Stolen Goods: Why You Can't Subtract FIP from ERA

While perusing through some old sabermetrics articles on The Hardball Times, I came across this article by Colin Wyers explaining why the ERA-FIP ("E-F") stat is not particularly a scientific measure of regression (See graph, below).

Neither FIP, tERA or xFIP has quite the same range or slope as ERA. As Wyers explains:
"This doesn't mean that FIP is useless, of course - it should do a good job of putting pitchers in the right ordinal ranking - the best pitchers will generally have the lowest FIPs and the worst will have the highest, at least within the limits of sample size. But what it will do is distort the distance between the best and worst pitchers."
Quite the interesting read, I recommend checking it out.

Whipped: A Prospective Look At Cliff Lee's Second Half WHIP Projection

Over at THT, I've completed my rest of season ERA projection analysis for Cliff Lee. Now, it's time to take a look at Cliff Lee's prospective WHIP.

In my ERA analysis, I pegged Cliff Lee for 105 innings for the rest of the season (15 starts with an average of 7.0 innings per outing). Further, in part 4 of my ERA analysis, I postulated that Cliff Lee would likely have a second half BB/9 closer to his 3 year average of 1.41 than his current rate of 0.52. Why? Well, the only pitcher I can recall to have every posted a BB/9 that low is Carlos Silva (circa 2005) and he didn't even pitch 200 innings. Greg Maddux twice posted BB/9's below one (0.99 in 1995 and 0.77 in 1997), but Maddux was consistently the king of control and did not even walk 1000 batters for his career. Cliff Lee has great control, but he's not Greg Maddux. Hence, I'm going to use his 3-year 1.41 BB/9, which would give him an end of season BB/9 of 0.97.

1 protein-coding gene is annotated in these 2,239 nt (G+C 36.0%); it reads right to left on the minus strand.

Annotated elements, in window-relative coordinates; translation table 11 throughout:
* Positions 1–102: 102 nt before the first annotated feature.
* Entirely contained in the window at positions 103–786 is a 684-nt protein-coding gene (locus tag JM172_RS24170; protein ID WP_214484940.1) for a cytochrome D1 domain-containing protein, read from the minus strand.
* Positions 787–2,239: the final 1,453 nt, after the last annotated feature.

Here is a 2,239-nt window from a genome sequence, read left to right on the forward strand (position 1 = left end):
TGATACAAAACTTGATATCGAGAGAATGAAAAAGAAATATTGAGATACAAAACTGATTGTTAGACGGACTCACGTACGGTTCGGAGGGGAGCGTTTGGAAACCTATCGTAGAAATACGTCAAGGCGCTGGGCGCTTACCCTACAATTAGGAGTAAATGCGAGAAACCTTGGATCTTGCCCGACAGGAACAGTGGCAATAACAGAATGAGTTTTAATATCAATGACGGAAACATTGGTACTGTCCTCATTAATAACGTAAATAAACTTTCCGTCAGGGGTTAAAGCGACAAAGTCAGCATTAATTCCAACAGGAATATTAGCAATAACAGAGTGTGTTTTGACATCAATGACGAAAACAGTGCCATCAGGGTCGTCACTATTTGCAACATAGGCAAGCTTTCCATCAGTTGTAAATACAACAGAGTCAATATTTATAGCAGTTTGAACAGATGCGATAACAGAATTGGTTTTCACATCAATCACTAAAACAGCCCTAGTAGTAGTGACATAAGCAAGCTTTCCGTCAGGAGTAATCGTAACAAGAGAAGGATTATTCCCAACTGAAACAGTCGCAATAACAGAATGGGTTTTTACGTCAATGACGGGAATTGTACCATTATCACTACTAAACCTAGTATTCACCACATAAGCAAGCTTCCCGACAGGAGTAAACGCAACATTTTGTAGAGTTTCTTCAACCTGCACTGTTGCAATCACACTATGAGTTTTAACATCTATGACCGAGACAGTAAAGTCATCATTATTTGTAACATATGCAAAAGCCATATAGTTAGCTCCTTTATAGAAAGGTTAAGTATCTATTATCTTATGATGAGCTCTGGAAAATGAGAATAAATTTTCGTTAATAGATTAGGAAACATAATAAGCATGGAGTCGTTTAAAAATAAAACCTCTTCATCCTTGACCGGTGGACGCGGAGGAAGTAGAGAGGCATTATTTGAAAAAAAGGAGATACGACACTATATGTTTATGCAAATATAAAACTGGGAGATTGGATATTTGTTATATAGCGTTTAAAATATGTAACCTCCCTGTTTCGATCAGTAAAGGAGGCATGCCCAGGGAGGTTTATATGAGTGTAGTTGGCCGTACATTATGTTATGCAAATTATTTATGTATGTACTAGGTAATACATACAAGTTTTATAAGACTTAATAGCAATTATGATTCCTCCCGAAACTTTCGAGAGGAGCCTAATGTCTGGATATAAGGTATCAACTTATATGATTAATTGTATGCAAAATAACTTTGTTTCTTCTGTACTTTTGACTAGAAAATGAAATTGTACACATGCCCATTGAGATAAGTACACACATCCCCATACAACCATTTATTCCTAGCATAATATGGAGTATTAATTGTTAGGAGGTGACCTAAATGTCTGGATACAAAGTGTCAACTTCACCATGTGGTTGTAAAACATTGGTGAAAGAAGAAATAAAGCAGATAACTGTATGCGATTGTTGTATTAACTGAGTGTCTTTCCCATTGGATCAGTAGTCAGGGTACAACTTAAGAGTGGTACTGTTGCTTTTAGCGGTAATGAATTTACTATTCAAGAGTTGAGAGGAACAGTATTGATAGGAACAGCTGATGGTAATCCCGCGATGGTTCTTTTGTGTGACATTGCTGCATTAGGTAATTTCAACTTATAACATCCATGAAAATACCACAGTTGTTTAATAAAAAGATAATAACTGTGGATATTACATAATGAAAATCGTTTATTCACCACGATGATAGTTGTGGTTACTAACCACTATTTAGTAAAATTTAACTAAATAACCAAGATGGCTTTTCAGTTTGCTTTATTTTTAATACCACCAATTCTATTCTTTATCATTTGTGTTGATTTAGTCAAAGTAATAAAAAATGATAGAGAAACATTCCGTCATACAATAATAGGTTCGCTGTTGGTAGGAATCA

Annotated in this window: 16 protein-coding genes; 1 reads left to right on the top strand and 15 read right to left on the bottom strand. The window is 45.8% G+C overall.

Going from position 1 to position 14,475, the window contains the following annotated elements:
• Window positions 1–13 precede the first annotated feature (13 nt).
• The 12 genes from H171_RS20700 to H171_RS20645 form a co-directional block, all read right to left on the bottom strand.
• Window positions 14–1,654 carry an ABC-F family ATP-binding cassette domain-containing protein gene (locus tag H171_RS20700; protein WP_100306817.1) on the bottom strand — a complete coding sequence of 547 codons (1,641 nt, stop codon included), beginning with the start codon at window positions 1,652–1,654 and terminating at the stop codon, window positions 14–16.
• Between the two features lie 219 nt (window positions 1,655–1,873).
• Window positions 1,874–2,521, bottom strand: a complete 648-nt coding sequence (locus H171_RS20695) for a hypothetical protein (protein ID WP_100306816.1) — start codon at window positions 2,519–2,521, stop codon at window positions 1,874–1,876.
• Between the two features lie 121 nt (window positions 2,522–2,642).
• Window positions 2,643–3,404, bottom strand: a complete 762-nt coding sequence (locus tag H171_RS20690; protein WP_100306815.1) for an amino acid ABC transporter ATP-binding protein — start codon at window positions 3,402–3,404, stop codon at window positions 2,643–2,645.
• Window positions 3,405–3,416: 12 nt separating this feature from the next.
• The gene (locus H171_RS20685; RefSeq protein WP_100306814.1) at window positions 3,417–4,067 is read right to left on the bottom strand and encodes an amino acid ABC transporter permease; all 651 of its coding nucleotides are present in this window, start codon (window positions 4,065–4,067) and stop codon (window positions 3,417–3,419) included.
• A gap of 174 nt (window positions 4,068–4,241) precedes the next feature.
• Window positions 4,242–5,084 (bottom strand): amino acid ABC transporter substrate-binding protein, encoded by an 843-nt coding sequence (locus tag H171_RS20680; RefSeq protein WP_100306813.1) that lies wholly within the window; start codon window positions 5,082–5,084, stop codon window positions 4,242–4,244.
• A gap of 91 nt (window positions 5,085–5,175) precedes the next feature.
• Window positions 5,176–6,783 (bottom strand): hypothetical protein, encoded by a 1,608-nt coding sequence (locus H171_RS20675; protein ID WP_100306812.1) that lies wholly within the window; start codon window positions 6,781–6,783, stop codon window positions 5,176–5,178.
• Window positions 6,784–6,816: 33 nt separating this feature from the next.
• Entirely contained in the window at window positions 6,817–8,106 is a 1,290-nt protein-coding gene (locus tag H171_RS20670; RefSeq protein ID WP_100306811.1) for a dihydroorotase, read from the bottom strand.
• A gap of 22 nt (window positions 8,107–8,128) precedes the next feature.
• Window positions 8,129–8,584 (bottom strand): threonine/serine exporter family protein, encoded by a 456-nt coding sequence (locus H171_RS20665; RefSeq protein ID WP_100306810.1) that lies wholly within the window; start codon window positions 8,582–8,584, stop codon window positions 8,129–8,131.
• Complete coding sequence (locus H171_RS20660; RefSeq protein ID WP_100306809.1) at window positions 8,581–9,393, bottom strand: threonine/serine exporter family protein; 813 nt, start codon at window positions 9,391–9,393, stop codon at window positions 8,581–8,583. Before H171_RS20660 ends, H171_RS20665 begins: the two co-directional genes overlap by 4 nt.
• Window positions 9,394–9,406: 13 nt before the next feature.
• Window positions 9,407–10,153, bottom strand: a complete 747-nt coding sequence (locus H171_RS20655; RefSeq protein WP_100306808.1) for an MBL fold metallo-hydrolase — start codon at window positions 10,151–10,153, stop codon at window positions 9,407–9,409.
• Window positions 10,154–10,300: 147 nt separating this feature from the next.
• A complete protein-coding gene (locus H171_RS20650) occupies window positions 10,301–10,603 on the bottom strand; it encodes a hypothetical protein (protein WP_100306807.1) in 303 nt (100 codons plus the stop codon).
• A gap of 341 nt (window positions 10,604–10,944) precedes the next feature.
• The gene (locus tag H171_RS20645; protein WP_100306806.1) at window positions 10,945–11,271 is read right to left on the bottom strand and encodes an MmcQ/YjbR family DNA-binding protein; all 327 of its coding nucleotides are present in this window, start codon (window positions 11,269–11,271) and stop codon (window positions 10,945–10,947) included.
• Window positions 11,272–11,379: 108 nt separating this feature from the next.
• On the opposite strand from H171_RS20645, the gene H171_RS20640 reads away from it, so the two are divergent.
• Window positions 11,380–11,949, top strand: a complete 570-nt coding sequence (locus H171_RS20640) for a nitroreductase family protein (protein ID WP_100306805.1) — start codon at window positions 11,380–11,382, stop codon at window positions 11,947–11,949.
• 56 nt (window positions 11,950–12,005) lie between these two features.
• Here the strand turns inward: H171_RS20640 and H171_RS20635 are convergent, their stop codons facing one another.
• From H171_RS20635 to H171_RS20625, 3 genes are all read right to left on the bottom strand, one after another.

All that is left to do in order to project Cliff Lee's second half WHIP is to calculate his xHits total. To do this, I am going to use his first half BIP data and normalize the LD% at 19%, which is what, over the large enough sample size, pitchers tend to regress towards (Derek Carty of THT will be releasing an article about this sometime soon, I believe).